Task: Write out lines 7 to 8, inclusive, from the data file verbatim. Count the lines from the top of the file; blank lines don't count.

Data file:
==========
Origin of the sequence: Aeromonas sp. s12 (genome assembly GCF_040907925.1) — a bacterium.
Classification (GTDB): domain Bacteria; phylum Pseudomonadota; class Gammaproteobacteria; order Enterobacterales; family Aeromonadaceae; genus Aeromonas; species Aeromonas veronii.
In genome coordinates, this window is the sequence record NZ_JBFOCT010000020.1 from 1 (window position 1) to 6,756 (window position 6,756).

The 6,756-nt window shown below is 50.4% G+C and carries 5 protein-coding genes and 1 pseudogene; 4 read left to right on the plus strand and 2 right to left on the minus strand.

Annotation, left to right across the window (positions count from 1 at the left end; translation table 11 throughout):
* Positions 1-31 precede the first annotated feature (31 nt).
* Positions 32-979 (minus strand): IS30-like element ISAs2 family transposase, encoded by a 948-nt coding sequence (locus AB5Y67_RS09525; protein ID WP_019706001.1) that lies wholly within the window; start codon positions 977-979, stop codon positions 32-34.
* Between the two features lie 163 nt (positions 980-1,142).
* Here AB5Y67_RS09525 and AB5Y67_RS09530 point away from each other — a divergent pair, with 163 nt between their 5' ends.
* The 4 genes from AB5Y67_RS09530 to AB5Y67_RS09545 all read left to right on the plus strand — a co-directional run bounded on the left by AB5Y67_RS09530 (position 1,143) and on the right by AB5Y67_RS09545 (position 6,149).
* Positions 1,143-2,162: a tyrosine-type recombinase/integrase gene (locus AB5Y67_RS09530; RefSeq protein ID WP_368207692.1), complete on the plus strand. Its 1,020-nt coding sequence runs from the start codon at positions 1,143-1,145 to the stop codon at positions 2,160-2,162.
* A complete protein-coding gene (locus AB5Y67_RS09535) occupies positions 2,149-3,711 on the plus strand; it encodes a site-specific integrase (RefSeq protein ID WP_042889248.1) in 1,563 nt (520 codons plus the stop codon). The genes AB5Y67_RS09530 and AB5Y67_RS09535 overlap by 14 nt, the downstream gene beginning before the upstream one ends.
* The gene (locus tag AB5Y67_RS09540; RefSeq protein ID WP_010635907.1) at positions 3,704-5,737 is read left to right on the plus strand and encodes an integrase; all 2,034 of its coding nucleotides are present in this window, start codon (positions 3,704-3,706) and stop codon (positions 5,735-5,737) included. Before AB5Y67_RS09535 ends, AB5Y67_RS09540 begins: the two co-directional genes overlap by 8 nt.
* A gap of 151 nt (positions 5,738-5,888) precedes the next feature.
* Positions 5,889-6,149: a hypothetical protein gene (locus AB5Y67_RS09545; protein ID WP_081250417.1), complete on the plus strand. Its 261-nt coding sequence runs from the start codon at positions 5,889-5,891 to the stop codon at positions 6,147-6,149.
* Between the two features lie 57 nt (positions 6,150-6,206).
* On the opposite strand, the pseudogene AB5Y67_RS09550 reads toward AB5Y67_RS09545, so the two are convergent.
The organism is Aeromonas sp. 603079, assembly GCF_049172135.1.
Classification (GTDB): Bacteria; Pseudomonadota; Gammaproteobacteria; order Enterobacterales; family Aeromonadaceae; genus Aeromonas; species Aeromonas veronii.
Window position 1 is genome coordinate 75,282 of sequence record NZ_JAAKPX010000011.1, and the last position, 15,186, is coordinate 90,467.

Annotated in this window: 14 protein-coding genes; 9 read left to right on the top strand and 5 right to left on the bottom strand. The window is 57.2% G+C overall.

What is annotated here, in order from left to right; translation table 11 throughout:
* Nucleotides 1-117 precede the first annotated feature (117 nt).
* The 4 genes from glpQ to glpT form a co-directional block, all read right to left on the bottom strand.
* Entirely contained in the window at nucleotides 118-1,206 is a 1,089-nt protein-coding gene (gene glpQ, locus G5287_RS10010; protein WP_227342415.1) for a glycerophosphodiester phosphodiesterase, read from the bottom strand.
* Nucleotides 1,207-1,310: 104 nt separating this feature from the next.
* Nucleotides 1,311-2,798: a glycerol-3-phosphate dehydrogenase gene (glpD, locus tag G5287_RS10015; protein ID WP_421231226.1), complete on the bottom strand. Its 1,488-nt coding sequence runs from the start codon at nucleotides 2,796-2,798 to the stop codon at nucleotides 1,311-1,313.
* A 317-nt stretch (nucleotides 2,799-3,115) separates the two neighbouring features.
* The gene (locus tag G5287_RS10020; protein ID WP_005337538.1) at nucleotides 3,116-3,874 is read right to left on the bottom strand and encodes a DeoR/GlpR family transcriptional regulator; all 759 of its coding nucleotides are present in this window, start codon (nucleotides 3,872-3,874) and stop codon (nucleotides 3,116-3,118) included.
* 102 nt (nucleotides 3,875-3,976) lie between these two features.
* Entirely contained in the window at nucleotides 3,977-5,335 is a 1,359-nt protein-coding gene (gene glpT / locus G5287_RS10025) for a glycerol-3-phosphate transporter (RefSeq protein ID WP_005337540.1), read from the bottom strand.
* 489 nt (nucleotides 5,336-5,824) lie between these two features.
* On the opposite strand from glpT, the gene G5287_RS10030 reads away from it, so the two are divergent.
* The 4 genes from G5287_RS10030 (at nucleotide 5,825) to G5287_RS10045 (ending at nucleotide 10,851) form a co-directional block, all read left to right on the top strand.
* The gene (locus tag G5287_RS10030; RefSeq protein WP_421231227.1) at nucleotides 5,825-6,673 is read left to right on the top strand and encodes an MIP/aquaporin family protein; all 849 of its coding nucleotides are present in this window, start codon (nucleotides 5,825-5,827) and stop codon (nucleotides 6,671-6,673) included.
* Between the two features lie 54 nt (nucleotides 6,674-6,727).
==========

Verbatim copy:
* Positions 32-979 (minus strand): IS30-like element ISAs2 family transposase, encoded by a 948-nt coding sequence (locus AB5Y67_RS09525; protein ID WP_019706001.1) that lies wholly within the window; start codon positions 977-979, stop codon positions 32-34.
* Between the two features lie 163 nt (positions 980-1,142).